# Batched Matrix-Multiply (Permuted Layouts)¶

Key RAJA features shown in the following example:

`RAJA::forall`

loop traversal template- RAJA execution policies
`RAJA::View`

multi-dimensional data access`RAJA::make_permuted_layout`

method to permute data ordering

This example performs batched matrix multiplication for a set of \(3 \times 3\) matrices using two different data layouts.

Matrices \(A\) and \(B\) are multiplied with the product stored in matrix \(C\). The notation \(A^{e}_{rc}\) indicates the row r and column c entry of matrix e. We describe the two data layouts we use for two matrices. The extension to more than two matrices is straightforward. Using different data layouts, we can assess which performs best for a given execution policy and computing environment.

Layout 1: Entries in each matrix are grouped together with each each having row major ordering; i.e.,

Layout 2: Matrix entries are first ordered by matrix index, then by column index, and finally by row index; i.e.,

## Permuted Layouts¶

Next, we show how to construct the two data layouts using `RAJA::View`

and
`RAJA::Layout`

objects. For more details on these RAJA concepts, please
refer to View and Layout.

The views for layout 1 are constructed as follows:

```
std::array<RAJA::idx_t, 3> perm1 {{0, 1, 2}};
auto layout1 =
RAJA::make_permuted_layout( {{N, N_r, N_c}}, perm1 );
RAJA::View<double, RAJA::Layout<3, Index_type, 2>> Aview(A, layout1);
RAJA::View<double, RAJA::Layout<3, Index_type, 2>> Bview(B, layout1);
RAJA::View<double, RAJA::Layout<3, Index_type, 2>> Cview(C, layout1);
```

The first argument to `RAJA::make_permuted_layout`

is a C++ array
whose entries correspond to the size of each array dimension; i.e., we have
‘N’ \(N_r \times N_c\) matrices. The second argument describes the
striding order of the array dimensions. Note that since this case follows
the default RAJA ordering convention (see View and Layout), we use the
identity permutation ‘(0,1,2)’. For each matrix, the column index (index 2)
has unit stride and the row index (index 1) has stride 3 (number of columns).
The matrix index (index 0) has stride 9 (\(N_c \times N_r\)).

The views for layout 2 are constructed similarly:

```
std::array<RAJA::idx_t, 3> perm2 {{1, 2, 0}};
auto layout2 =
RAJA::make_permuted_layout( {{N, N_r, N_c}}, perm2 );
RAJA::View<double, RAJA::Layout<3, Index_type, 0>> Aview2(A2, layout2);
RAJA::View<double, RAJA::Layout<3, Index_type, 0>> Bview2(B2, layout2);
RAJA::View<double, RAJA::Layout<3, Index_type, 0>> Cview2(C2, layout2);
```

Here, the first argument to `RAJA::make_permuted_layout`

is the same as in
layout 1 since we have the same number of matrices, matrix dimensions and we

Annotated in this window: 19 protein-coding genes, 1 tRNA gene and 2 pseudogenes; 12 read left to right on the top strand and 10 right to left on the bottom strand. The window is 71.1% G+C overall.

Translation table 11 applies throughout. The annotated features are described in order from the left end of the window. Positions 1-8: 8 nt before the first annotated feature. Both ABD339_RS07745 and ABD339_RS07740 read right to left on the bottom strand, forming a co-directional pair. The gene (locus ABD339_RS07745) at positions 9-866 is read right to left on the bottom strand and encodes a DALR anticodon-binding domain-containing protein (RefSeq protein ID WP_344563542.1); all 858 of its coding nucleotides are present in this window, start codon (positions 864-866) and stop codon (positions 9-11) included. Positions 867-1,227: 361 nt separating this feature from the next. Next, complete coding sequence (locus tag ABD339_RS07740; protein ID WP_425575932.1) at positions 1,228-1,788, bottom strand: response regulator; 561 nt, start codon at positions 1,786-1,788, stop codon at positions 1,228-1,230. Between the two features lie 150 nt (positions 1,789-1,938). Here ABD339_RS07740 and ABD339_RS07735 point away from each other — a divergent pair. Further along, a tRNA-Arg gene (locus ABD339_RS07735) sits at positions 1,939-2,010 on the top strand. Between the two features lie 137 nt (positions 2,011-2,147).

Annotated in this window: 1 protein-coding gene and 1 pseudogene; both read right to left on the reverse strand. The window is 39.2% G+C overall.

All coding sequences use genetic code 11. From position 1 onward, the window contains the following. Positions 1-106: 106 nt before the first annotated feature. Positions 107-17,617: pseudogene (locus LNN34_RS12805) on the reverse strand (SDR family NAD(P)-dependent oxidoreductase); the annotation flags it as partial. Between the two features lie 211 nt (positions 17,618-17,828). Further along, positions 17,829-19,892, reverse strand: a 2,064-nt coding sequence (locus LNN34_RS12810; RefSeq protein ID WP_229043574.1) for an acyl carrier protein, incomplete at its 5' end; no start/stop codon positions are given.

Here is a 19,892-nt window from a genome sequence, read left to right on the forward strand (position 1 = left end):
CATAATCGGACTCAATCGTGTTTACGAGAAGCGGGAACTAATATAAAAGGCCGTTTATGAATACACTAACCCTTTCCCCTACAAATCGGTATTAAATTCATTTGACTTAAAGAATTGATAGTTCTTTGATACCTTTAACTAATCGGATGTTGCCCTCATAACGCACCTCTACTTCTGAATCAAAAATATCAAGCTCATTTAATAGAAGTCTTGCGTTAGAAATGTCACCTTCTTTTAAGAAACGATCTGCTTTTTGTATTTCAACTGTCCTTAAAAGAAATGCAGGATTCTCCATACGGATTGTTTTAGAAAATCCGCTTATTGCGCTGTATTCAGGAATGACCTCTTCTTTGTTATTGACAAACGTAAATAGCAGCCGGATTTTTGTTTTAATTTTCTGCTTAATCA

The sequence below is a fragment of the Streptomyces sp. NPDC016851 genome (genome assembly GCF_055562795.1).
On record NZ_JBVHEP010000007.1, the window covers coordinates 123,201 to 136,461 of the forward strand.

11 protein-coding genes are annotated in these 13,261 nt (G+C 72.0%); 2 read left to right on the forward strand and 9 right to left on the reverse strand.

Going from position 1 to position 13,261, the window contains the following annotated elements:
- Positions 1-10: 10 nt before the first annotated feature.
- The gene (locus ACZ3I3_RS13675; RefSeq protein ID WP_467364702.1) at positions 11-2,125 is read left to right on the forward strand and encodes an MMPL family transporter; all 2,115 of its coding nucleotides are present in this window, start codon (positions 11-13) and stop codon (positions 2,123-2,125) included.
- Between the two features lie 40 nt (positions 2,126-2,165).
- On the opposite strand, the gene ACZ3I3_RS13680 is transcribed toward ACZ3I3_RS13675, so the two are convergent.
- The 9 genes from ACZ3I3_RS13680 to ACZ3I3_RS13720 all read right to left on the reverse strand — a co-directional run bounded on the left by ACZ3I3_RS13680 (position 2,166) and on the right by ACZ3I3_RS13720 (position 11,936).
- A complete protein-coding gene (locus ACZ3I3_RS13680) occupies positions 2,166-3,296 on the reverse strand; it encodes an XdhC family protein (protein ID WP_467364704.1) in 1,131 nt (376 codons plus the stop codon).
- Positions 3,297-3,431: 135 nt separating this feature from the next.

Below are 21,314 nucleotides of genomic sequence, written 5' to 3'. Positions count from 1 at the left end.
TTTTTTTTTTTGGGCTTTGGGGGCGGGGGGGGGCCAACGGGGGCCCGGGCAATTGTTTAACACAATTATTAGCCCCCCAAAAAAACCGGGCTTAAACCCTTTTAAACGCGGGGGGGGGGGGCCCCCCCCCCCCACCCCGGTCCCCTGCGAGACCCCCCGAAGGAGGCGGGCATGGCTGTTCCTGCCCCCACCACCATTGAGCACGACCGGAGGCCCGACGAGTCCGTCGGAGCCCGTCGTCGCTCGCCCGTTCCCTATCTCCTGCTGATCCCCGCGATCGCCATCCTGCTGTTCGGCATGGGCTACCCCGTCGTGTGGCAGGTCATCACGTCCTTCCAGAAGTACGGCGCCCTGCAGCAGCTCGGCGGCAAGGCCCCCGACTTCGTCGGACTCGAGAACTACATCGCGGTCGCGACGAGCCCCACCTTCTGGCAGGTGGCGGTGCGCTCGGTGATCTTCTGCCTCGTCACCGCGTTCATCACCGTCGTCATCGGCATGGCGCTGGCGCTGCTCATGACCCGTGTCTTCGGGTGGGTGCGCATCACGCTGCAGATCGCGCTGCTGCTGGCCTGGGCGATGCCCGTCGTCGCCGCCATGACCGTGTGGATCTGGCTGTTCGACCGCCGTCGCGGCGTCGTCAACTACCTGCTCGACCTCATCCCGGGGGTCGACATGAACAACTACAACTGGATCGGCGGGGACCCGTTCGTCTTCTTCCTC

will use the same indexing scheme to access the matrix entries. However, the
permutation we use is ‘(1,2,0)’. This makes the matrix index (index 0) have
unit stride, the column index (index 2) for each matrix has stride N, which
is the number of matrices, and the row index (index 1) has
stride \(N \times N_c\).

## Example Code¶

Complete working examples that run the batched matrix-multiplication
computation for both layouts and various RAJA execution policies is located
in the file `RAJA/examples/tut_batched-matrix-multiply.cpp`

.

It compares the execution run times of the two layouts described above using four RAJA back-ends (Sequential, OpenMP, CUDA, and HIP). The OpenMP version for layout 1 looks like this:

```
RAJA::forall<RAJA::omp_parallel_for_exec>(
RAJA::RangeSegment(0, N), [=](Index_type e) {
Cview(e, 0, 0) = Aview(e, 0, 0) * Bview(e, 0, 0)
+ Aview(e, 0, 1) * Bview(e, 1, 0)
+ Aview(e, 0, 2) * Bview(e, 2, 0);
Cview(e, 0, 1) = Aview(e, 0, 0) * Bview(e, 0, 1)
+ Aview(e, 0, 1) * Bview(e, 1, 1)
+ Aview(e, 0, 2) * Bview(e, 2, 1);
Cview(e, 0, 2) = Aview(e, 0, 0) * Bview(e, 0, 2)
+ Aview(e, 0, 1) * Bview(e, 1, 2)
+ Aview(e, 0, 2) * Bview(e, 2, 2);
Cview(e, 1, 0) = Aview(e, 1, 0) * Bview(e, 0, 0)
+ Aview(e, 1, 1) * Bview(e, 1, 0)
+ Aview(e, 1, 2) * Bview(e, 2, 0);
Cview(e, 1, 1) = Aview(e, 1, 0) * Bview(e, 0, 1)
+ Aview(e, 1, 1) * Bview(e, 1, 1)
+ Aview(e, 1, 2) * Bview(e, 2, 1);
Cview(e, 1, 2) = Aview(e, 1, 0) * Bview(e, 0, 2)
+ Aview(e, 1, 1) * Bview(e, 1, 2)
+ Aview(e, 1, 2) * Bview(e, 2, 2);
Cview(e, 2, 0) = Aview(e, 2, 0) * Bview(e, 0, 0)
+ Aview(e, 2, 1) * Bview(e, 1, 0)
+ Aview(e, 2, 2) * Bview(e, 2, 0);
Cview(e, 2, 1) = Aview(e, 2, 0) * Bview(e, 0, 1)
+ Aview(e, 2, 1) * Bview(e, 1, 1)
+ Aview(e, 2, 2) * Bview(e, 2, 1);
Cview(e, 2, 2) = Aview(e, 2, 0) * Bview(e, 0, 2)
+ Aview(e, 2, 1) * Bview(e, 1, 2)
+ Aview(e, 2, 2) * Bview(e, 2, 2);
});
```

The only differences between the lambda loop body for layout 1 and layout 2 cases are the names of the views. To make the algorithm code identical for all cases, we would use type aliases for the view and layout types in a header file similarly to how we would abstract the execution policy out of the algorithm.